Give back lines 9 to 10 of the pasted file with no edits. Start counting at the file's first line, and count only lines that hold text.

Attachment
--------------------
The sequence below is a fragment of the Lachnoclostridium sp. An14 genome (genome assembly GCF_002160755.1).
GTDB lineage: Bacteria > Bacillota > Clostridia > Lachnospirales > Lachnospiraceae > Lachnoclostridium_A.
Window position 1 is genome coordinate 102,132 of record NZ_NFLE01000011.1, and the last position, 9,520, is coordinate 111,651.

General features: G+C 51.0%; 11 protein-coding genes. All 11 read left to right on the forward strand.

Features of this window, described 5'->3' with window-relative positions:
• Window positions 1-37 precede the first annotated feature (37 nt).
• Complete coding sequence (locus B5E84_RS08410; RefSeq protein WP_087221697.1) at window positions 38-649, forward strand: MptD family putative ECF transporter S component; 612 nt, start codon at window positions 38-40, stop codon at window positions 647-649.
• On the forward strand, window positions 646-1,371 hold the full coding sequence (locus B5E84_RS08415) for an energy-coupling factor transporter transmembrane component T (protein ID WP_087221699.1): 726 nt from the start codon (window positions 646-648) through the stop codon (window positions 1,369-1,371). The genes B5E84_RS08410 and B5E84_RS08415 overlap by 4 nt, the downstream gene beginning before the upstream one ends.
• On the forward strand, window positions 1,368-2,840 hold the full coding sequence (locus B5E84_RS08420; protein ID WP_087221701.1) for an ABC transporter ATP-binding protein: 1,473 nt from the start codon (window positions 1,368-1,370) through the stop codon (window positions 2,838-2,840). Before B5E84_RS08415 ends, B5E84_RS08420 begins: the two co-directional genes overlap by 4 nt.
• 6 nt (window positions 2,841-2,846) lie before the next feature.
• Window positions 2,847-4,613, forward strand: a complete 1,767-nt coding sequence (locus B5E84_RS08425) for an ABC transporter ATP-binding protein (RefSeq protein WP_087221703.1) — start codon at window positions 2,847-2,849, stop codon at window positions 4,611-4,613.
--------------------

• On the forward strand, window positions 1,368-2,840 hold the full coding sequence (locus B5E84_RS08420; protein ID WP_087221701.1) for an ABC transporter ATP-binding protein: 1,473 nt from the start codon (window positions 1,368-1,370) through the stop codon (window positions 2,838-2,840). Before B5E84_RS08415 ends, B5E84_RS08420 begins: the two co-directional genes overlap by 4 nt.
• 6 nt (window positions 2,841-2,846) lie before the next feature.